The Saga of Miles Forrest

I can’t send these!” exclaimed Stanley Offut, “Why Marshal Queens would have a fit.”
    I stared at him with a puzzled look on my face.  “What’s gotten into you Stan?  You will send those telegrams as they are official U.S. Marshal business.  I’ll wait to make sure you do, and if I hear any discrepancies or if you don’t decide to send it I will have your job.”
    The telegrams were to Jens Blasco, U.S. Marshal–Colorado, Barnes McCoy, U.S. Marshal–Kansas, and Felix Wilcox, U.S. Marshal–New Mexico/Arizona Territory, inquiring about Mike Queens.  There was something about him I just didn’t like, but then I reckon he didn’t care much for me either.
    “I want an answer as soon as they come in, do you understand?” I said with my eyes boring into him.  I had known Stanley Offut for several years.  I just couldn’t figure out what had come over him lately.  
    Stepping out of the telegraph office I looked up and down the street.  Charlie Gold and I had talked about heading up to Telluride, but that idea was put to rest by another eight inches of snow.  I didn’t want to get stuck in Telluride for a week or even worse somewhere along the trail.  Maybe I was getting soft or too old.  I’d like to say it was because I had more sense than I used to have.
    Solly was standing in his shop, looking out the window smoking one of his big cigars.  I waved to him, and he motioned for me to come in.  His tobacco store was next to the telegraph office so I went on in to see what he wanted.
    “Miles, have a cigar on the house,” he said with a smile knowing that I didn’t smoke.  It was kind of a joke with him, and I know it wasn’t to malign my beliefs.
    “Not today, Solly, but I have been sorta hankerin’ for a chaw,” I smarted back at him bringing a hearty laugh.
    Still laughing, “Yeah, cut a piece from a twist I have here.  Chew it up real good, then go give Molly a kiss.  Ha, ha, I can just imagine.”
    “Imagine all yuh want, ain’t gonna happen.  What did yuh want to see me about?” I asked.
    He scratched his head, then took a puff and exhaling before answering.  “I don’t see Sheriff Gold very often, and I know it doesn’t pertain to you, but the new marshal doesn’t take his, let’s say, routine duties very seriously.  If it’s cold or snowing he won’t check the town at night.  I seldom see him walking the town.”
    I gave a slight shrug of my shoulders, “Solly, nothing I can do about it.  Unless complaints are brought to the council there is little to do about it,” I replied, then pulled at my moustache.  “I wonder why he wanted the job in the first place.”
    “Easy money, prestige, power,” he stated.  “Miles, you know there’s a dozen reasons.”
    “Thanks for the heads up. I’ll keep my eyes open,” I assured him just before stepping out into the cold again.
    Glancing down the street, I saw Doc Jones heading for the diner so I started for him.  He was already at the table when I came in the door.  A couple of out-of-work miners were sitting at a table and if I had to make a guess, Molly was feeding them for at least half price.
    I leaned the Greener and back against the wall, grabbed a cup from the shelf and filled it with coffee from the pot on the stove.  The heat being produced by that stove sure felt good.  Since it had stopped snowing the temperature had dropped rapidly.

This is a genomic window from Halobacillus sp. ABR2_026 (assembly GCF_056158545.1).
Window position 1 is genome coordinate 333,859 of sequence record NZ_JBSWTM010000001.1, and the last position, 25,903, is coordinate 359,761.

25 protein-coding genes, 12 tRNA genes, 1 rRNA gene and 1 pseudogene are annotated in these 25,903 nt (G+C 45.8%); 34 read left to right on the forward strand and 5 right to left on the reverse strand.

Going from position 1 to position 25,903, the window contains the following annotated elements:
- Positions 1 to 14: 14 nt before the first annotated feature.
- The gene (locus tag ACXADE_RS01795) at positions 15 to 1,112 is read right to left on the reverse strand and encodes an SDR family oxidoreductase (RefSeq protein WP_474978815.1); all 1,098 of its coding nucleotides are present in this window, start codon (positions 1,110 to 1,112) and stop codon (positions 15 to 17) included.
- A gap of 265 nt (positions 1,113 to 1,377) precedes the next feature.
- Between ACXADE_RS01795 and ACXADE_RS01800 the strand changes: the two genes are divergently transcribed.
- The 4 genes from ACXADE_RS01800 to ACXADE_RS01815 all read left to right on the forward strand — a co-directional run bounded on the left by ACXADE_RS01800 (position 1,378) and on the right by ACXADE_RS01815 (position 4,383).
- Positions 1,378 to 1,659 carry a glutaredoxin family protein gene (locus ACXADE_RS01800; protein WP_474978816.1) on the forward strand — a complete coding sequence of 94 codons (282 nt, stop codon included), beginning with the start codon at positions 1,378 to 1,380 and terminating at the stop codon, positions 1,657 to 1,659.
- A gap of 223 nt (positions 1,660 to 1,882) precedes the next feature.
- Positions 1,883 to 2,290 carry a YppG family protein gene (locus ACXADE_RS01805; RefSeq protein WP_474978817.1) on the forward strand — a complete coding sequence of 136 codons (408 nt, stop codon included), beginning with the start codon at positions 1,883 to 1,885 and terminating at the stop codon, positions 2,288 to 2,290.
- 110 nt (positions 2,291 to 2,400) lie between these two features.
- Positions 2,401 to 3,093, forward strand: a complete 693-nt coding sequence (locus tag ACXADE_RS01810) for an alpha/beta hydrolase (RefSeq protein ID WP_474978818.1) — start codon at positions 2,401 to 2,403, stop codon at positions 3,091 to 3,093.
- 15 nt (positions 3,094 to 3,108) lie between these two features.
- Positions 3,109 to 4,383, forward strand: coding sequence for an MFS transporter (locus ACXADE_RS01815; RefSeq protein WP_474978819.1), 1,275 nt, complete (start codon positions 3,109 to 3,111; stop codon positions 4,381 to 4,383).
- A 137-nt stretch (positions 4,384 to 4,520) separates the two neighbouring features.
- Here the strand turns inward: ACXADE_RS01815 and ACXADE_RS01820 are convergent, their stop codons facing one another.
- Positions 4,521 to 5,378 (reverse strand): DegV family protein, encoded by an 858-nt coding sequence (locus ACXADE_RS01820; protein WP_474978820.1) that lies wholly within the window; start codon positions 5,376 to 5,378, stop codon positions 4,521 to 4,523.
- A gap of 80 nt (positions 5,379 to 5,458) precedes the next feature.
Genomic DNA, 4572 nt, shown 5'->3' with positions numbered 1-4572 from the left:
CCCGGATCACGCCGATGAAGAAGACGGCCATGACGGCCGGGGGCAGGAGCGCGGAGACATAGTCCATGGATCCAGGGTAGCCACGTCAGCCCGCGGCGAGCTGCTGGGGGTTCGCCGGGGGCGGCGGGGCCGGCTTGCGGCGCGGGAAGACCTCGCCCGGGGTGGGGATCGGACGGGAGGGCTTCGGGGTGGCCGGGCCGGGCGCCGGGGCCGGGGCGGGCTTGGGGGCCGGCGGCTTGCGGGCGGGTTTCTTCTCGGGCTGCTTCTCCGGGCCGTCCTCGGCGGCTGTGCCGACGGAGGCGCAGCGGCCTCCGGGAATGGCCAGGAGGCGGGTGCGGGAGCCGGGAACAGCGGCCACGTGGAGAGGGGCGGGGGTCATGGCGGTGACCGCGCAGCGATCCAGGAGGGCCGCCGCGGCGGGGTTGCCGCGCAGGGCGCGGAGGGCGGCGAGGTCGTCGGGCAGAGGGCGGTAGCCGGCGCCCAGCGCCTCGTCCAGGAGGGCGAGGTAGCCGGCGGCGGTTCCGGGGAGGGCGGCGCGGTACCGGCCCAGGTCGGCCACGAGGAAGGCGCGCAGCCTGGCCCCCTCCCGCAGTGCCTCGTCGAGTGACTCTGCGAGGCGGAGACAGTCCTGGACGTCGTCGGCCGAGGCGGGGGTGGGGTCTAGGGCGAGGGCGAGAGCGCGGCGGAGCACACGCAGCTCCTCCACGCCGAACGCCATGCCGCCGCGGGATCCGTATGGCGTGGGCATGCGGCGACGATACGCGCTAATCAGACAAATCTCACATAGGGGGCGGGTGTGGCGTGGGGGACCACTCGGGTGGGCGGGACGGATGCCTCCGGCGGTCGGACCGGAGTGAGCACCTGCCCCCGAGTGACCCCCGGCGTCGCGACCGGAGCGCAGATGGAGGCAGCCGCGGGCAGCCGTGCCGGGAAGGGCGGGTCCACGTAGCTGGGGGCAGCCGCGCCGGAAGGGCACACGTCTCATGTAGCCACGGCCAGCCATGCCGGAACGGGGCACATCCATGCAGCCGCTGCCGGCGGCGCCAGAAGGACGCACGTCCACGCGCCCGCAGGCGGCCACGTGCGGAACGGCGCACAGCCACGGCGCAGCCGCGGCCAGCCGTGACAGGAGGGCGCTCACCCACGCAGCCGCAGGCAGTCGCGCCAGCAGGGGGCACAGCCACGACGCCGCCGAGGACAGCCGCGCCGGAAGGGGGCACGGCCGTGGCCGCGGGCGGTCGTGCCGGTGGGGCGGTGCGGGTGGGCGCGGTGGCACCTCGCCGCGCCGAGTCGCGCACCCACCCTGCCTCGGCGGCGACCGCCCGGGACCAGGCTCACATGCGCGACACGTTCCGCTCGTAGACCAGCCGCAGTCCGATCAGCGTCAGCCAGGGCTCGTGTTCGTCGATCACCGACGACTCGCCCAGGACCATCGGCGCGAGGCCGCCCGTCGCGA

“Hello, Miles,” greeted Doc.  He twisted his head a couple of times and I thought I could hear bones popping.  “I’ll be glad when spring decides to hit the mountains.  These old bones just don’t cotton to the cold like they used to.”
    “Ha, I was just thinkin’ the same thing a few minutes ago,” I replied, taking my chair.
    I had just sat myself down when Molly came out with a couple pieces of pie, sitting a piece in front of us.  “Heard you guys come in, so I thought that you might like a piece.”
    “Sit down, Molly,” suggested Doc.
    She pulled out a chair.  “Only for a minute, Doc.  Charlie dropped by saying that Marta was sick and wouldn’t be in today, so I’ve been helping Emelda in the kitchen.  She’s making up a bunch of enchiladas for lunch.”
    Doc scratched the side of his head just above the ear.  “Say,” he started in, “have either of you seen Lucas lately?  My woodshed is getting low and he usually is on the spot with keeping it filled.”
    Molly and I looked at each other.  “Come to think of it, Doc.  Our woodpile is low.  If he doesn’t come in today or tomorrow I’ll have to get someone to chop some more,” replied Molly, looking at me.
    Several merchants and other businesses had hired Lucas to keep their woodpiles filled.  He had always been dependable.  I hadn’t noticed that he wasn’t working or feeding the horses.  I’d check on them after leaving here.  “Charlie say anything about Lucas being sick?”
    Molly shook her head then turned her attention to Doc.
    “No sickness that I’ve heard about,” he said in reply to her glance.  “Oh, that reminds me, I’ve been meaning to ask.  What did Mateo say when you asked why he quit the deputy’s position?
    “He really didn’t have much to say.  Not really evasive, but not wantin’ to talk much about it.  He did mention that Charlie was goin’ to make him sheriff’s deputy.  That might be a better position for him, plus a little more money.”
    Doc held up his cup for a refill.  “I know that Edith has been meeting with the preacher’s wife and a couple of other ladies to especially pray for you men.  She said they even pray for Marshal Queens.”
    “Well, we all need it Doc, that’s for sure,” I remarked emptying the last swallow from my cup.  “I’m goin’ out to check on a few things.  I’ll find out about Lucas.”  I started to leave, but stopped to look at Molly.  “Save me a couple of those enchiladas.”
    I nodded at the two men sitting at the table.  One lifted a hand in acknowledgment, then I went out the door into the cold…